Literary Response Options

Below are a variety of ways that you can respond to literature. Each time we meet, prepare ONE of these roles and record your notes in this journal. Make sure your response relates to the CHAPTERS you read for homework. In your journal, please include at least four detailed sentences for each response (unless you were the illuminator). Follow the directions under the response you choose. Finally, vary your responses so that you get the chance to do a different type of response each time your group meets. You may use the checklist to help you remember which roles you have already done.

The predictor’s job is the guess what might happen in future chapters based upon what you read in the chapters for homework. Explain WHY you made your predictions. You may choose to make a few predictions for this role.

The connector’s job is to explain what you have in common with a character or situation in the book. Please be specific about something that happened in the CHAPTERS you read for homework. (Don’t say, “Ginger is a dog and I have a dog,” or “Rachel is a girl and I’m also a girl.” Be more specific by saying something like, “Ginger was able to sleep peacefully through the storm in the chapter, which is interesting because my dog Sallie also sleeps through storms. This surprises me because…etc.”) You may instead choose to relate this book to something else, such as another book, a movie, something in history, or a friend’s life.

Passage Picker
The passage picker’s job is to find a passage (1 to 4 paragraphs) that was moving to you in some way. Maybe it was emotional, important, or gave a clue to something that might happen later. Your job is to write down the page number of the passage you chose, and write down why you decided that this passage was important. During sharing time, read the passage aloud to your group. Then
explain to them why you chose that particular passage.

Book Jumper
The book jumper’s job is to “jump” into the book by choosing to be one character from the book. Explain what decisions you would make as that character that are the SAME as the ones the character actually made, and which decisions you would make that are DIFFERENT from the ones the character actually made.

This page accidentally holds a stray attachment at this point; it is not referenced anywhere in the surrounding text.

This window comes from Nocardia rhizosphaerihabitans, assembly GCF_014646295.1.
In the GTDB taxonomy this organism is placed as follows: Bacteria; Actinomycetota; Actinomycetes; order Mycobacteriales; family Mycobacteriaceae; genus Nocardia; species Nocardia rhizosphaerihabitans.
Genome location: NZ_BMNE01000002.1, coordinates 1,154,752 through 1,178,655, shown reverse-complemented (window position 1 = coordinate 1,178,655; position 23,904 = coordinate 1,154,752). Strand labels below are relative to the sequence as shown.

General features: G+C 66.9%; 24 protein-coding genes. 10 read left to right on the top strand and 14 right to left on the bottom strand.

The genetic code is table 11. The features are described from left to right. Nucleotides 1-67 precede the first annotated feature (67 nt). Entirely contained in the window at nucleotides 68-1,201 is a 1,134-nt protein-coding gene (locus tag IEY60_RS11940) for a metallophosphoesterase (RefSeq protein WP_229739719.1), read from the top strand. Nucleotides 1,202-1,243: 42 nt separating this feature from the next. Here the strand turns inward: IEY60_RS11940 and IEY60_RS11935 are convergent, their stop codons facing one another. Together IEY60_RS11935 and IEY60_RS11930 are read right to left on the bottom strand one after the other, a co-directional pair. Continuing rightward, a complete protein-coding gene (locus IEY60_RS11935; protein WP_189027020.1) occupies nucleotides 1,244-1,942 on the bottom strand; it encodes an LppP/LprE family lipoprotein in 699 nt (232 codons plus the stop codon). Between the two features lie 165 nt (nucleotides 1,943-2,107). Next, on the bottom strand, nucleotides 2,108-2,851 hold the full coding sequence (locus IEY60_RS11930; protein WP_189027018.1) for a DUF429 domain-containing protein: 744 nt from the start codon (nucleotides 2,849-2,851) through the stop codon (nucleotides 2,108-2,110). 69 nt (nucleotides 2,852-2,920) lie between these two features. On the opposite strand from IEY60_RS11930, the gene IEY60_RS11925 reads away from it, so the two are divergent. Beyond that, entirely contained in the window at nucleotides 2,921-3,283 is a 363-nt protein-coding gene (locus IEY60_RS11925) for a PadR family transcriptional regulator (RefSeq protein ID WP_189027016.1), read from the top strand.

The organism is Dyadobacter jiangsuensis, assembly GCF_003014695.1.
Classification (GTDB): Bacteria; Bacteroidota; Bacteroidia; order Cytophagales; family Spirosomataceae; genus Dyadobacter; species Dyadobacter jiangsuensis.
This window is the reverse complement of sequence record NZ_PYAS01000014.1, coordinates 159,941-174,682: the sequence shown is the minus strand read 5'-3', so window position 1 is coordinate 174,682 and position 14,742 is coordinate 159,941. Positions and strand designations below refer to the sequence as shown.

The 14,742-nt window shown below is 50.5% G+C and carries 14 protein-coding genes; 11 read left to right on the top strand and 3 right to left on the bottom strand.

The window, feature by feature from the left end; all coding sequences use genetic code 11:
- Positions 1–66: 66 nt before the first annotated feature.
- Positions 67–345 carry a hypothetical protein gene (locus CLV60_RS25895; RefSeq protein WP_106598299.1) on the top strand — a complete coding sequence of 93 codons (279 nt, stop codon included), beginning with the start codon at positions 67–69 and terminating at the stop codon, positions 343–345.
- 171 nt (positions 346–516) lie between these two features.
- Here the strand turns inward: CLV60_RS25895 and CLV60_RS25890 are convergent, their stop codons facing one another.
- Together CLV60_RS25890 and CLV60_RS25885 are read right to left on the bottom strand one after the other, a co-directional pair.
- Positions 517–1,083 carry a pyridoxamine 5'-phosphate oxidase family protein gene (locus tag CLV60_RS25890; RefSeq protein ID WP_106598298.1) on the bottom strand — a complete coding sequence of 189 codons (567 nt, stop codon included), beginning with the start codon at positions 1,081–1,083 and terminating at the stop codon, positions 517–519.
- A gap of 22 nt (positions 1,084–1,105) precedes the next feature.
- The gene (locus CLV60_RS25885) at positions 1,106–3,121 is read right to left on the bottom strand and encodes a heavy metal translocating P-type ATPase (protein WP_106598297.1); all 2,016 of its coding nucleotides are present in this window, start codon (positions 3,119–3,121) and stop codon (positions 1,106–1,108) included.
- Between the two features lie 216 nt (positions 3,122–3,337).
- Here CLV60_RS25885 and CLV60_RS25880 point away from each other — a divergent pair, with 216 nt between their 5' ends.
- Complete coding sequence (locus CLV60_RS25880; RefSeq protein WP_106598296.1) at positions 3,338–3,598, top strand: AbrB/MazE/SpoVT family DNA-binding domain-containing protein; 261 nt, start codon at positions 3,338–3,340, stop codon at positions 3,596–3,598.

The illuminator carefully and colorfully illustrates something that occurred in the chapters you read for homework. In at least TWO sentences (you do not have to write four since you drew a picture), describe what part you illustrated, and why you illustrated that part.

Author Critique
The author critique’s job is to compliment or give criticism to the author’s writing style. You may choose to explain what you like about the author’s writing style and/or what you don’t like. You may also choose to explain how YOU would change parts of the text if you were the editor to the author’s text. Would you add more details? Take away details? Use different vocabulary?

As the wonderer, you will write down FOUR statements or questions that begin
with the words “I wonder…” or “What if…” The statements and questions
MUST be related to the chapters you read for homework. Some starters may be:
- I wonder if…
- I wonder why…
- I wonder what would have happened if…
- I wonder who….
- I wonder when…
- What do you think would have happened if…
- What if…?
- What if _ never happened?
- What if _ decided to…?
- What if _ told _ about…?
- Etc.

The complimentor’s job is to compliment the characters for their excellent